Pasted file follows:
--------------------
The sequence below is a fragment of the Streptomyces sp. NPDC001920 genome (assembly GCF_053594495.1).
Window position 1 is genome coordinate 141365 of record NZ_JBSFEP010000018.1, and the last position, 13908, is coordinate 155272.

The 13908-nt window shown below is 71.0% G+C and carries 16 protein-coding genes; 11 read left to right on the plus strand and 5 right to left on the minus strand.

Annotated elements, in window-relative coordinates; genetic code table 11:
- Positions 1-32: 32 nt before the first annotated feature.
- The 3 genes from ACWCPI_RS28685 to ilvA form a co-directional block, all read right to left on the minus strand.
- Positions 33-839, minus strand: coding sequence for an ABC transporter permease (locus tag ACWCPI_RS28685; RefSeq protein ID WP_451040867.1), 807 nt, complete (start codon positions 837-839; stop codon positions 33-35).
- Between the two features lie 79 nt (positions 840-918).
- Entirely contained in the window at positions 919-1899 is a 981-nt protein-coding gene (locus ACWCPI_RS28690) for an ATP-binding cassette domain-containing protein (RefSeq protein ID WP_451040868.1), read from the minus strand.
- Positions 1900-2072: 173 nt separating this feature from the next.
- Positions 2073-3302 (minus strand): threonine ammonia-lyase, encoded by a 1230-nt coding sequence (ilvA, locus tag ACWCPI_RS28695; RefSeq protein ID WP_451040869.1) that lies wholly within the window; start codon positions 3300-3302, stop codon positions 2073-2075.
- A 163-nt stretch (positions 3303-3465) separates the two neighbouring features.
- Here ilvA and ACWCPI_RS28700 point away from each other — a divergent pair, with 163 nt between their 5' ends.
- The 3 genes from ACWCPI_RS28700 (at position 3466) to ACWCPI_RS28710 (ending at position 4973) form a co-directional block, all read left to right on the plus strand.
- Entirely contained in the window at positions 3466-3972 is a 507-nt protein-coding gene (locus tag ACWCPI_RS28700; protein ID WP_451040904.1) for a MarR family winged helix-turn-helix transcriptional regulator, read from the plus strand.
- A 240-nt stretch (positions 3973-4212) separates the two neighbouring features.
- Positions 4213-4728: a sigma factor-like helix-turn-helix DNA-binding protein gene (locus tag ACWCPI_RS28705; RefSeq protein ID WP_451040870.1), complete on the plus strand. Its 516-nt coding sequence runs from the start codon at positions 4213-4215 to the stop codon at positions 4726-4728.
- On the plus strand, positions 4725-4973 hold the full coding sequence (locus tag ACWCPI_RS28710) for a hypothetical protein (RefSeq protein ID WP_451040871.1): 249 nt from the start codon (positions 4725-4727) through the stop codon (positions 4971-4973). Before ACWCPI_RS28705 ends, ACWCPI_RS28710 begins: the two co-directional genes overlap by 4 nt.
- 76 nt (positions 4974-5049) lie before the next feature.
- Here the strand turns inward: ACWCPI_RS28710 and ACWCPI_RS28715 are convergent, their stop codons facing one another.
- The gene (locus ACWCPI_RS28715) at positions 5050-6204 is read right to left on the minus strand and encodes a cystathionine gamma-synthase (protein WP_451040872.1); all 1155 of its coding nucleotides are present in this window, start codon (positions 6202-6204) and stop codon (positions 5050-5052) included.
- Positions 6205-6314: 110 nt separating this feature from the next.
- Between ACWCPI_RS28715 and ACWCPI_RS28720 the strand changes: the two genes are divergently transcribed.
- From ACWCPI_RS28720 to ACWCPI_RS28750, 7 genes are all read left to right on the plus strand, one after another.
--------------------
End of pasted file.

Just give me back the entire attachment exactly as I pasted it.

The sequence below is a fragment of the Streptomyces sp. NPDC001920 genome (assembly GCF_053594495.1).
Window position 1 is genome coordinate 141365 of record NZ_JBSFEP010000018.1, and the last position, 13908, is coordinate 155272.

The 13908-nt window shown below is 71.0% G+C and carries 16 protein-coding genes; 11 read left to right on the plus strand and 5 right to left on the minus strand.

Annotated elements, in window-relative coordinates; genetic code table 11:
- Positions 1-32: 32 nt before the first annotated feature.
- The 3 genes from ACWCPI_RS28685 to ilvA form a co-directional block, all read right to left on the minus strand.
- Positions 33-839, minus strand: coding sequence for an ABC transporter permease (locus tag ACWCPI_RS28685; RefSeq protein ID WP_451040867.1), 807 nt, complete (start codon positions 837-839; stop codon positions 33-35).
- Between the two features lie 79 nt (positions 840-918).
- Entirely contained in the window at positions 919-1899 is a 981-nt protein-coding gene (locus ACWCPI_RS28690) for an ATP-binding cassette domain-containing protein (RefSeq protein ID WP_451040868.1), read from the minus strand.
- Positions 1900-2072: 173 nt separating this feature from the next.
- Positions 2073-3302 (minus strand): threonine ammonia-lyase, encoded by a 1230-nt coding sequence (ilvA, locus tag ACWCPI_RS28695; RefSeq protein ID WP_451040869.1) that lies wholly within the window; start codon positions 3300-3302, stop codon positions 2073-2075.
- A 163-nt stretch (positions 3303-3465) separates the two neighbouring features.
- Here ilvA and ACWCPI_RS28700 point away from each other — a divergent pair, with 163 nt between their 5' ends.
- The 3 genes from ACWCPI_RS28700 (at position 3466) to ACWCPI_RS28710 (ending at position 4973) form a co-directional block, all read left to right on the plus strand.
- Entirely contained in the window at positions 3466-3972 is a 507-nt protein-coding gene (locus tag ACWCPI_RS28700; protein ID WP_451040904.1) for a MarR family winged helix-turn-helix transcriptional regulator, read from the plus strand.
- A 240-nt stretch (positions 3973-4212) separates the two neighbouring features.
- Positions 4213-4728: a sigma factor-like helix-turn-helix DNA-binding protein gene (locus tag ACWCPI_RS28705; RefSeq protein ID WP_451040870.1), complete on the plus strand. Its 516-nt coding sequence runs from the start codon at positions 4213-4215 to the stop codon at positions 4726-4728.
- On the plus strand, positions 4725-4973 hold the full coding sequence (locus tag ACWCPI_RS28710) for a hypothetical protein (RefSeq protein ID WP_451040871.1): 249 nt from the start codon (positions 4725-4727) through the stop codon (positions 4971-4973). Before ACWCPI_RS28705 ends, ACWCPI_RS28710 begins: the two co-directional genes overlap by 4 nt.
- 76 nt (positions 4974-5049) lie before the next feature.
- Here the strand turns inward: ACWCPI_RS28710 and ACWCPI_RS28715 are convergent, their stop codons facing one another.
- The gene (locus ACWCPI_RS28715) at positions 5050-6204 is read right to left on the minus strand and encodes a cystathionine gamma-synthase (protein WP_451040872.1); all 1155 of its coding nucleotides are present in this window, start codon (positions 6202-6204) and stop codon (positions 5050-5052) included.
- Positions 6205-6314: 110 nt separating this feature from the next.
- Between ACWCPI_RS28715 and ACWCPI_RS28720 the strand changes: the two genes are divergently transcribed.
- From ACWCPI_RS28720 to ACWCPI_RS28750, 7 genes are all read left to right on the plus strand, one after another.